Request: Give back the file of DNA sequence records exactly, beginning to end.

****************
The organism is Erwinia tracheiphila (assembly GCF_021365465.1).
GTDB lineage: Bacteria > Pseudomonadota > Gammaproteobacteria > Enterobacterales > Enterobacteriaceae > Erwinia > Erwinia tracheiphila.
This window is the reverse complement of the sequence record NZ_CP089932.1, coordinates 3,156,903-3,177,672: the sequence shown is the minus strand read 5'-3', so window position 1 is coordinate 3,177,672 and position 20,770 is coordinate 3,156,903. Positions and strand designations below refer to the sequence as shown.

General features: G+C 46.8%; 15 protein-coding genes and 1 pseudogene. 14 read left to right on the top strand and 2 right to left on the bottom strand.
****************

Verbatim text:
The organism is Erwinia tracheiphila (assembly GCF_021365465.1).
GTDB lineage: Bacteria > Pseudomonadota > Gammaproteobacteria > Enterobacterales > Enterobacteriaceae > Erwinia > Erwinia tracheiphila.
This window is the reverse complement of the sequence record NZ_CP089932.1, coordinates 3,156,903-3,177,672: the sequence shown is the minus strand read 5'-3', so window position 1 is coordinate 3,177,672 and position 20,770 is coordinate 3,156,903. Positions and strand designations below refer to the sequence as shown.

General features: G+C 46.8%; 15 protein-coding genes and 1 pseudogene. 14 read left to right on the top strand and 2 right to left on the bottom strand.